Syringohydromyelia is also known as ‘Chiari-type malformation’ (a reference to the human disease) and ‘caudal occipital malformation syndrome’. Affected dogs develop a cyst-like lesion in their spine and this causes pain, and movement abnormalities. CKCS are genetically predisposed to develop this neurological abnormality but it can also be seen in other breeds. The diagnosis of syringohydromyelia can easily be confirmed using MRI which is now readily available for veterinary patients.
In the normal dog the brain and spinal cord are bathed in a fluid called cerebrospinal fluid (CSF). The term syringohydromyelia describes the presence of a fluid-filled cavity (called a syrinx) within the spinal cord. Cavalier King Charles Spaniels (CKCS) have an unusual conformation of the back of the skull (the occipital bone) and it is this that makes them particularly prone to developing the cavity in the spinal cord.
Because of the conformational abnormality the caudal part of the brain (cerebellum) doesn’t have enough room to develop inside the occipital bone. The cerebellum is therefore pushed through the hole at the base of the skull (where the spinal cord leaves the skull). This creates a pressure point, causing an abnormal flow of CSF from the brain to the spinal cord. With time this flow disturbance can result in the formation of a syrinx. In some dogs, it can also cause a build up of fluid in the brain called hydrocephalus.
Clinical signs can vary widely between dogs and there does not appear to be any relationship between the severity of syringohydromyelia and the severity of the clinical signs.
Affected animals show twisting of the neck (scoliosis), a stiff front limb gait, scratching of the neck and shoulder region, intermittent neck pain, loss of muscles in the neck, weakness or lameness of the front limbs. Signs typically appear in dogs before 6 years of age and get worse with age. The condition has been reported in puppies as young as 12 weeks.
However it is possible to find the changes of syringohydromyelia on MRI in dogs that have no clinical signs and similar clinical signs may be seen in dogs that have other neurological diseases.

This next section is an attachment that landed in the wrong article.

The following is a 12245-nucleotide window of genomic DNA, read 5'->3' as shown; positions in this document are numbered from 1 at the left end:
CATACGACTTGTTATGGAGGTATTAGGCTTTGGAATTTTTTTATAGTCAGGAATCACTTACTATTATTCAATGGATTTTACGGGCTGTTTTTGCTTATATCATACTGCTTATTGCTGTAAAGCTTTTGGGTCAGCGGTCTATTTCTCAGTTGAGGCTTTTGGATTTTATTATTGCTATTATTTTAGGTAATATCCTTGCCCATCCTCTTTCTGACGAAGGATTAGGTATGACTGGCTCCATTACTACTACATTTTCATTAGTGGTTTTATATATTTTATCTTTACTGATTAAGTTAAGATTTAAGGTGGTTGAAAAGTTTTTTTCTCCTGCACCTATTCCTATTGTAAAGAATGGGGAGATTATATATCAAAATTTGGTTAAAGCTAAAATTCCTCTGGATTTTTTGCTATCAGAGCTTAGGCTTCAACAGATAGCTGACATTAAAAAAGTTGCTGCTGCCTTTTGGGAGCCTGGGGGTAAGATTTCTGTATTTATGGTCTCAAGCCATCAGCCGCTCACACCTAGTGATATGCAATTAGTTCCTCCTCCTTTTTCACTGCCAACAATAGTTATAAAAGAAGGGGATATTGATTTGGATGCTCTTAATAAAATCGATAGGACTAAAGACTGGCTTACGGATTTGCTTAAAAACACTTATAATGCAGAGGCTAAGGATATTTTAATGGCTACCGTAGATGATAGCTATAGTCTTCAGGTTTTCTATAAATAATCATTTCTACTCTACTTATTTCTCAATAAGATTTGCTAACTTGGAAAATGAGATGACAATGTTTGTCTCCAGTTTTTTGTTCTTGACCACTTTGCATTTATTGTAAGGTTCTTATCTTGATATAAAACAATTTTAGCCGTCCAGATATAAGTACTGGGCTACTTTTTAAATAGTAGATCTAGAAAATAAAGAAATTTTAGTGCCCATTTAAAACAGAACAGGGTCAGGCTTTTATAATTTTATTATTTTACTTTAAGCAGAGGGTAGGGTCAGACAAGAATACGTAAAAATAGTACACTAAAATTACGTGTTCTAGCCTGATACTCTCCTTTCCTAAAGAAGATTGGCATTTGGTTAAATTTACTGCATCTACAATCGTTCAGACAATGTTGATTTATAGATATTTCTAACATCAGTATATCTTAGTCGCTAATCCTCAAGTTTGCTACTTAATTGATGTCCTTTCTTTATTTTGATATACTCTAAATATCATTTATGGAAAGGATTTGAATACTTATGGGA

The best way to diagnose syringohydromyelia is by means of MRI scanning. The abnormal bone conformation of the skull can be seen well with a CT scan (which is better designed to evaluate bone), but the information about the brain and spinal cord is less likely to show up on CT than with MRI. Special x-rays of the spine taken after injection of contrast agent may show up syringohydromyelia as a swelling in the spinal cord in the neck.
There is presently no gold standard treatment for dogs with syringohydromyelia. Both medical and surgical treatments have been tried, but in people surgical correction is thought to be the best treatment. In dogs, depending on the severity of the neurological signs and the age of the patient, medical management is usually recommended in first instance.
The most common drugs used in the management of the condition are prednisolone, acetazolamide and gabapentin. The first two are used to try to reduce CSF production and swelling of the spinal cord. Gabapentin is an anti-epileptic drug used in dogs and humans to treat pain caused by neurological disease as well as ‘pins and needles’ sensation. If there is no response to any of the drugs then a surgical treatment may be proposed.
At surgery the hole at the base of the skull is enlarged to relieve the pressure and restore a normal flow of CSF between the brain and the spinal cord. If surgery is performed in the early stages of the disease it may be possible to slow, or even stop, the development of the syrinx.
The course of syringohydromyelia is extremely variable between dogs, but once clinical signs are visible treatment is more likely to stabilise or slow the course of the disease. In general severely affected dogs showing signs before 4 years of age, will have a worse future than those that do not develop signs until later. As the cavity develops it causes damage to the spinal cord. This damage can never be repaired and a complete recovery is unlikely.
To date too few cases have been treated with surgery to be sure of the likely outcome of this in dogs. If you are thinking about having surgical management you should ensure your dog is assessed by a specialist neurologist as they will be best placed to advice on the best treatment in an individual case.
Because this is a genetic problem there is some hope that the disease could be eradicated by careful breeding. Researchers are searching for a genetic test that could identify affected dogs but at present the only diagnostic test available is MRI scanning. It is advisable that all CKCS should be screened with MRI after the age of two and half years to detect early lesions before breeding. Animals that show signs of disease must not be used for breeding.